Wage Determination and Gender Discrimination in Uganda
This study examines male-female wage determination and gender discrimination in Uganda. The study used the nationally representative household survey 2002/03 collected by Uganda bureau of statistics. It was found out that male-female wage gap is about 39%. Wages for both males and females are estimated by implementing a Heckman selection model. Heckman selection model was employed to correct for selectivity at the stage of entrance into the labour market. Estimations from the wage equations both for men and women with sample and sector selection highlight the relevance of human capital, demographic factors and regional labour market segmentation in wage determination. The results from the gender wage gap decomposition using Oaxaca (1973) and Neumark decomposition indicate larger wage differential attributed to discrimination and that the largest component of the unexplained wage gap stems from female disadvantage. The study recommends policies that reduce gender inequalities, particularly those policies that have a positive impact on the empowerment of women who suffer from discrimination like access to education, work environment that encourage equal treatment in labour market.
|Date of creation:||May 2007|
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7732, National Bureau of Economic Research, Inc.
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- Christophe Nordman & François Roubaud, 2005.
"Reassessing the Gender Wage Gap: Does Labour Force Attachment Really Matter? Evidence from Matched Labour Force and Biographical Surveys in Madagascar,"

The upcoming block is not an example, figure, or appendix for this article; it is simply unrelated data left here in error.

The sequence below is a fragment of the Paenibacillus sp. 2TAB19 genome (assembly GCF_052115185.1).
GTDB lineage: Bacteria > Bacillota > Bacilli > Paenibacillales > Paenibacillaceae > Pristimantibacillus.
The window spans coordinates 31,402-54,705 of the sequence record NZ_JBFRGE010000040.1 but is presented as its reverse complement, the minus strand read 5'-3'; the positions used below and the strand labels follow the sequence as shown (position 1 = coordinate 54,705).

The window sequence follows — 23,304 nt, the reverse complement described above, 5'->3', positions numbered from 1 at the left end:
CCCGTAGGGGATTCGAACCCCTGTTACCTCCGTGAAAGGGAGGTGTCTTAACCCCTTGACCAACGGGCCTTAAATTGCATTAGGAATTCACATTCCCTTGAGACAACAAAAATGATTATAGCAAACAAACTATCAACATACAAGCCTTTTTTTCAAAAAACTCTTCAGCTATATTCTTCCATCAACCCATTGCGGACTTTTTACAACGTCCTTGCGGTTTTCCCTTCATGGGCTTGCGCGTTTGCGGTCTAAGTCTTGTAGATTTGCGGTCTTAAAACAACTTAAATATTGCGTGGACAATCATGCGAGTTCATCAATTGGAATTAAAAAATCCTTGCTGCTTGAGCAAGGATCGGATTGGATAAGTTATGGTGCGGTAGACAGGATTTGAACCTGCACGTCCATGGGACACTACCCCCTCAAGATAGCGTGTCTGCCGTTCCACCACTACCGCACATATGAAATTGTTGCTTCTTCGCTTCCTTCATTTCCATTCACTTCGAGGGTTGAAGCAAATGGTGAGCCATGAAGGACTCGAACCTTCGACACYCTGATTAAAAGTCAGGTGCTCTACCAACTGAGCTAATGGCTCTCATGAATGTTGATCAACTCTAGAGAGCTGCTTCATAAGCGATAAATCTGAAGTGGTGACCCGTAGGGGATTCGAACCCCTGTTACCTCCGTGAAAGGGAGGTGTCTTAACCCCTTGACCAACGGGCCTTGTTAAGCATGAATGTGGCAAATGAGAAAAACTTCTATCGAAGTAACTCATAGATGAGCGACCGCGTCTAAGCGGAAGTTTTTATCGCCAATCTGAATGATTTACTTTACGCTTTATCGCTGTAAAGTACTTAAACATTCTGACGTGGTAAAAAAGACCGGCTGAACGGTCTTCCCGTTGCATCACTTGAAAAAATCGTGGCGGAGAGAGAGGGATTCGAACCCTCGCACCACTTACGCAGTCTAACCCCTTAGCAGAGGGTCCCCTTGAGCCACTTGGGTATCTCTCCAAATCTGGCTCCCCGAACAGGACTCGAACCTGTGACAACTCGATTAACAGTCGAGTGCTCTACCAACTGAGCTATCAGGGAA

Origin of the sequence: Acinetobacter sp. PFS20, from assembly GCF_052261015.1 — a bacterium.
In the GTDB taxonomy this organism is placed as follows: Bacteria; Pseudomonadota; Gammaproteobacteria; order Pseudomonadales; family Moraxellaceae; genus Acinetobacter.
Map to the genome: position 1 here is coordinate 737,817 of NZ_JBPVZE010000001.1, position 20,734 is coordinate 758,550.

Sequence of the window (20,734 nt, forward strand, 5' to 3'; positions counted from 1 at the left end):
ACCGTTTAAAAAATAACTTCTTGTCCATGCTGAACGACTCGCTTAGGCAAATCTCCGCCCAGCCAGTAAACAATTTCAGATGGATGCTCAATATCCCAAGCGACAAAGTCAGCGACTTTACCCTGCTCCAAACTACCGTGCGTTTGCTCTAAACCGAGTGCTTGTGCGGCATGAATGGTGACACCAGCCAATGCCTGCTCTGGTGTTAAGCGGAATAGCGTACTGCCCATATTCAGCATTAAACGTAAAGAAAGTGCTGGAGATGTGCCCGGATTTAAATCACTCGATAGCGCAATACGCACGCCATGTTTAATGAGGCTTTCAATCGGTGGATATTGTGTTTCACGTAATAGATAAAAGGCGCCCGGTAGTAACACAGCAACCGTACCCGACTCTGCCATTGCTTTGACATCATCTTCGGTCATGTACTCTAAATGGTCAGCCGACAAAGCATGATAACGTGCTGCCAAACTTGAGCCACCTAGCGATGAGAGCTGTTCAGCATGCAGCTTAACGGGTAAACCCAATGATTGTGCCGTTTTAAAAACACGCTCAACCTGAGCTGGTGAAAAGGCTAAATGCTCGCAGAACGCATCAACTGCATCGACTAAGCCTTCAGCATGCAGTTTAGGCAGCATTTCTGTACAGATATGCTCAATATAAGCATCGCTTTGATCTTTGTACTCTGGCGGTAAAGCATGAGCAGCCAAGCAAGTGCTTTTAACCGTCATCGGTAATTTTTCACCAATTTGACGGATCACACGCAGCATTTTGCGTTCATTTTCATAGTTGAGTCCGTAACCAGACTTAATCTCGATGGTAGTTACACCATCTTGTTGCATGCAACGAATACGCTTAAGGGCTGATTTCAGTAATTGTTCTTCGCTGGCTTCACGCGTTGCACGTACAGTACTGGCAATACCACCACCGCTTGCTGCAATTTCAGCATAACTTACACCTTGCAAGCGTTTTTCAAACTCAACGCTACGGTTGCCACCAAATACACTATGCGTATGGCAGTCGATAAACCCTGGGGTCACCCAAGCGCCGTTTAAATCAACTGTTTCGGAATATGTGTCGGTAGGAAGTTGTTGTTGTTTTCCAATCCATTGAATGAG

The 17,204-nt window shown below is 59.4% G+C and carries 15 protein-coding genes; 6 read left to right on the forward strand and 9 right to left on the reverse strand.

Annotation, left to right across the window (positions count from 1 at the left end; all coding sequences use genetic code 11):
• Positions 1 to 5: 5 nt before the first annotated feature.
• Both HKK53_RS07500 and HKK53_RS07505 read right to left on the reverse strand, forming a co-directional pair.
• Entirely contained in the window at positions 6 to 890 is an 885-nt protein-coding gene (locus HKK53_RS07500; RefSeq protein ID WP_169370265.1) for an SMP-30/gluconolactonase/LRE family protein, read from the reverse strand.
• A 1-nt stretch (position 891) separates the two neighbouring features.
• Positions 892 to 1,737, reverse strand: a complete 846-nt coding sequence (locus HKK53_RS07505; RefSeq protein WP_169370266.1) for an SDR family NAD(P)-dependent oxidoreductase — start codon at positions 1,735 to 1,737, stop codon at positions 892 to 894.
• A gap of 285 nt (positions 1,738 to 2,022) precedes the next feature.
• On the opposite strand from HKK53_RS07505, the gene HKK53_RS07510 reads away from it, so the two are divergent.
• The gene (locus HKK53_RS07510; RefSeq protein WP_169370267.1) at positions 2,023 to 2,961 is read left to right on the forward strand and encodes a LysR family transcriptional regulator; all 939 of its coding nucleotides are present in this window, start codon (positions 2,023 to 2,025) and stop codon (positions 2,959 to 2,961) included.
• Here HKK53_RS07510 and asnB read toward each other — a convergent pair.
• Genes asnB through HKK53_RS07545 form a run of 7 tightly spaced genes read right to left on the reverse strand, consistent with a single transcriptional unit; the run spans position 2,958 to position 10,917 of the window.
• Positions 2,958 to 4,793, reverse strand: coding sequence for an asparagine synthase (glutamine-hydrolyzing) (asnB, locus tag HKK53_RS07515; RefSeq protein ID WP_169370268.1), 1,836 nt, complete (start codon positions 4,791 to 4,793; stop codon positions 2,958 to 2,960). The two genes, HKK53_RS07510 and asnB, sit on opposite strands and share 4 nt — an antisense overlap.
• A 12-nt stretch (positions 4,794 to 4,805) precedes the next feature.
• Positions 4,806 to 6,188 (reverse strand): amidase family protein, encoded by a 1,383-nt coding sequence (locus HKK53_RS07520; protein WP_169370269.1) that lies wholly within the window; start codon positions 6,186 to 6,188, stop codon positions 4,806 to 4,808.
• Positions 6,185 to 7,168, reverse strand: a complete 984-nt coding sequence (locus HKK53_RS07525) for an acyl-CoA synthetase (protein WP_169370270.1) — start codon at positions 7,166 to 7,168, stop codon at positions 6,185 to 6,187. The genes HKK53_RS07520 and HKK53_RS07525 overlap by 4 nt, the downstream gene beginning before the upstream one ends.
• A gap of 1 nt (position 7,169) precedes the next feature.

DT/2005/06, DIAL (Développement, Institutions et Mondialisation).
- Christophe Nordman & François Roubaud, 2005. "Reassessing the Gender Wage Gap: Does Labour Force Attachment Really Matter? Evidence from Matched Labour Force and Biographical Surveys in Madagascar," Working Papers 16, ECINEQ, Society for the Study of Economic Inequality.
- Alan S. Blinder, 1973. "Wage Discrimination: Reduced Form and Structural Estimates," Journal of Human Resources, University of Wisconsin Press, vol. 8(4), pages 436-455.
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"Male-Female Wage Differentials in Urban Labor Markets,"
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Department of Economics, University of Pennsylvania and Osaka University Institute of Social and Economic Research Association, vol. 14(3), pages 693-709, October.
- Ronald Oaxaca, 1971. "Male-Female Wage Differentials in Urban Labor Markets," Working Papers 396, Princeton University, Department of Economics, Industrial Relations Section..
- James D. Gwartney & James E. Long, 1978. "The relative earnings of blacks and other minorities," Industrial and Labor Relations Review, ILR Review, Cornell University, ILR School, vol. 31(3), pages 336-346, April.
- James J. Heckman, 1976. "The Common Structure of Statistical Models of Truncation, Sample Selection and Limited Dependent Variables and a Simple Estimator for Such Models," NBER Chapters, in: Annals of Economic and Social Measurement, Volume 5, number 4, pages 475-492 National Bureau of Economic Research, Inc.
- Dolton, P J & Makepeace, G H & Van Der Klaauw, W, 1989. "Occupational Choice and Earnings Determination: The Role of Sample Selection and Non-pecuniary Factors," Oxford Economic Papers, Oxford University Press, vol. 41(3), pages 573-94, July.
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